Stories for this age group need to be kept short and simple. I start by reading my chosen story in the Bible (in various translations) and in any other storybooks that I may have. This helps me to become very familiar with what happens in the story – it’s amazing how often I’ve remembered the sequence of events incorrectly or forgotten something important! I then try to summarise the bare bones of the story for myself in about six simple sentences, leaving out any complicated details and unnecessary place names. (I also note any simple well-known phrases that I want to keep in – such as ‘Even the wind and the waves obey him’ or ‘And when he finds it, he joyfully puts it on his shoulders and goes home.’)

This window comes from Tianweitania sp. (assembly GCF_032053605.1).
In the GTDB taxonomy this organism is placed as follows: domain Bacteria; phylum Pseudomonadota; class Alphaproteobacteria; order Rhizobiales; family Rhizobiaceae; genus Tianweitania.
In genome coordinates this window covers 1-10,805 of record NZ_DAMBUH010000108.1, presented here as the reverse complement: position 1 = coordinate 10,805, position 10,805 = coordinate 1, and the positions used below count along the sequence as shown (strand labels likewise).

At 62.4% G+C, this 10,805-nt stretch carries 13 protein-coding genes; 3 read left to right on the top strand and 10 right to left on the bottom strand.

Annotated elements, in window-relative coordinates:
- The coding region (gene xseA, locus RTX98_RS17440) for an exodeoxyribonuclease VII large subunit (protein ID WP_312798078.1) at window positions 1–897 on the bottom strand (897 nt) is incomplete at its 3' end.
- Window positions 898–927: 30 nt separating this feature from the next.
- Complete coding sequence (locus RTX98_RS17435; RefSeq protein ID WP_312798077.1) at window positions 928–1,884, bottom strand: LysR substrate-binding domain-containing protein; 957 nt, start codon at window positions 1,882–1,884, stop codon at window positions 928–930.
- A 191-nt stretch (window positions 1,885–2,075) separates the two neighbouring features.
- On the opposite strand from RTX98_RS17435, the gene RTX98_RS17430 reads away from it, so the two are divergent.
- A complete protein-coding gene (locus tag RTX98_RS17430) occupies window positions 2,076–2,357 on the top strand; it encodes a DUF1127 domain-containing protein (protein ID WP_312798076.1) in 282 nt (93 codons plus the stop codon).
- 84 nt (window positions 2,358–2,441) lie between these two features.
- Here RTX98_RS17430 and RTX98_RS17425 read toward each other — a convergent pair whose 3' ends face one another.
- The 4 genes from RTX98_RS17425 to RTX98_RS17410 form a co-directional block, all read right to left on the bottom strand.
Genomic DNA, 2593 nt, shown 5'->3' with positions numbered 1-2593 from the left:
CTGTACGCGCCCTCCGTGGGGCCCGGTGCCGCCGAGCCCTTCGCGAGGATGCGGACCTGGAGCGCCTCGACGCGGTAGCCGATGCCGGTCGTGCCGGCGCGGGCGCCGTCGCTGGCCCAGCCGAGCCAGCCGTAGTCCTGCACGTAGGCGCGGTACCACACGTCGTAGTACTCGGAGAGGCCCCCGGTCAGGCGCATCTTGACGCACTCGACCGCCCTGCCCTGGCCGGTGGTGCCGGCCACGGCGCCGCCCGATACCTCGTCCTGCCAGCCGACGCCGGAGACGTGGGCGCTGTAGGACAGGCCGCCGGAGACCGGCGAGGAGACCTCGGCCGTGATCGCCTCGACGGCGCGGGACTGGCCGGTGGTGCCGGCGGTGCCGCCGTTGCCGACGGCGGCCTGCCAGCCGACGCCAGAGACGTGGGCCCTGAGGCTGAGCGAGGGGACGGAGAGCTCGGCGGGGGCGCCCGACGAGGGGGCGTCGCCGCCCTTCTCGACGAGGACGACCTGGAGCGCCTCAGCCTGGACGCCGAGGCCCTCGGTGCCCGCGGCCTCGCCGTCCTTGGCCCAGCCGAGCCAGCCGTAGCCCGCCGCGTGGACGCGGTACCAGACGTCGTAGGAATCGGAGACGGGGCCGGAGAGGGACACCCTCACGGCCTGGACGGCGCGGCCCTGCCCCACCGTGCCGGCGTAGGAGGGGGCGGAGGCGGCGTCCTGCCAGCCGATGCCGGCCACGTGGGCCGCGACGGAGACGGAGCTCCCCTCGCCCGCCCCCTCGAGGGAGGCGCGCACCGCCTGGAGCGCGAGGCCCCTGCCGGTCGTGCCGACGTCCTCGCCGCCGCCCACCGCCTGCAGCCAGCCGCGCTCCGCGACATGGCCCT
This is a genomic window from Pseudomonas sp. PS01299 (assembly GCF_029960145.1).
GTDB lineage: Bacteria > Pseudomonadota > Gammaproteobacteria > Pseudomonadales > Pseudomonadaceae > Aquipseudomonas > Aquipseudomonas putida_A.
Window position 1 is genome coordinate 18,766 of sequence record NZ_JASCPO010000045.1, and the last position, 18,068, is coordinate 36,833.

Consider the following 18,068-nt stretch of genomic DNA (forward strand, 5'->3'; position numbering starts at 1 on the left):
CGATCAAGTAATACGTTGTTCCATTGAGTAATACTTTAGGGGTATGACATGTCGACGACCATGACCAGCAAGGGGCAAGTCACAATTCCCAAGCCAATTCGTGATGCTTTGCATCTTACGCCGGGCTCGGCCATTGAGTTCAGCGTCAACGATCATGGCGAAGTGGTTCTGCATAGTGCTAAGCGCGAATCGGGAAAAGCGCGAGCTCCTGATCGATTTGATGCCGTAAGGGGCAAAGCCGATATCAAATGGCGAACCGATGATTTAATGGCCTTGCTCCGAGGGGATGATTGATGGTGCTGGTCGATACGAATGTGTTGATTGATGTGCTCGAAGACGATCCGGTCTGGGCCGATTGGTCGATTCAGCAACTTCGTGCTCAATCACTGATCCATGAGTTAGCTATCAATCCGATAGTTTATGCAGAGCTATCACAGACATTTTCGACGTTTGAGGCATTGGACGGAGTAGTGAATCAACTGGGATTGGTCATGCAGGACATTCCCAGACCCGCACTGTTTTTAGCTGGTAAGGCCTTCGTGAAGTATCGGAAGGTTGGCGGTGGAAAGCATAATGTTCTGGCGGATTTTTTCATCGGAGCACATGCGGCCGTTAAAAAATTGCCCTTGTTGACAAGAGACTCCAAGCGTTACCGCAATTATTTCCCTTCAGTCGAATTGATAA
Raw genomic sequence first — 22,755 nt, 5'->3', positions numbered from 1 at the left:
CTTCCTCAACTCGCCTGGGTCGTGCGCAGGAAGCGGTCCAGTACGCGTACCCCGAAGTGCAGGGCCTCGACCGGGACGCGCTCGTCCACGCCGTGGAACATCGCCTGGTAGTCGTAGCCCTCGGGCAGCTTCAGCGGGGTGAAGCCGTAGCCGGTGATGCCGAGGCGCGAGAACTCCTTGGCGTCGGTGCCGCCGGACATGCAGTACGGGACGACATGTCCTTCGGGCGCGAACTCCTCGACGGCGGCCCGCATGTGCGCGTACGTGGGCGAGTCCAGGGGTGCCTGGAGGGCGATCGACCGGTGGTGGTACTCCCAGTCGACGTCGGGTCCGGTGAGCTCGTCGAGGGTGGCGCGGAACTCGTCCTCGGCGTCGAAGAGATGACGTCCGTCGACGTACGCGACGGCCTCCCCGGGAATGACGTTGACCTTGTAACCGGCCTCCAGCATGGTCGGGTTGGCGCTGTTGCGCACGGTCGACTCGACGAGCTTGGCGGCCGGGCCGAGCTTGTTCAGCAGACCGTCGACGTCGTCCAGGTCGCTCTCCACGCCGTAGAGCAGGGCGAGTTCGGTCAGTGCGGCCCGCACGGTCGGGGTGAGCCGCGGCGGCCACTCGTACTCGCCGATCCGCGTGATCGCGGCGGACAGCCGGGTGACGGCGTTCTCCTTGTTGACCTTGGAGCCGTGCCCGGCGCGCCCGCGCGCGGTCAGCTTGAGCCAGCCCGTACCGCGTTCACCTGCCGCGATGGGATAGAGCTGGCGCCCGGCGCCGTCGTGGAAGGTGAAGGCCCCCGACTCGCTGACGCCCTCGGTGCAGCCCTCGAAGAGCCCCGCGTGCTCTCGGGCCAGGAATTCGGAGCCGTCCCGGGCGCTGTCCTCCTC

So that’s wha is going to be included in the story, but how am I going to tell it? In order for it to be meaningful, it needs to be told in language young children understand and via their own (limited) experience of life: we need to remember what it’s like to be five years old! It’s worth taking time out to think back to various memorable childhood experiences, for instance playing in the garden or on the beach. Think especially about any that could be relevant to the story. Notice how these memories often involve the five senses. I can remember, for instance, the sweet smell of newly cut grass, the rough feel of sand between my toes and the tangy taste of salt water. Looking at the bare bones of my story, I look for opportunities to describe what’s happening through the senses, since this is something my audience will understand. In the Easter story, I could just say that Mary Magdalene stands outside the cave crying. But if I mention the rough texture of the rock beneath her hand, the warm trickle of tears running down her cheeks, then, as she hears her name called in that voice she knows so well, the way she spins around and has to blink her eyes at the brightness of the sun, the children will be there too in that Easter garden. As Mary realises that it is Jesus standing there, perhaps she suddenly notices the perfume of the blossom on the trees, or a colourful butterfly fluttering by – all details that help to show (not simply tell) her sudden feeling of joy.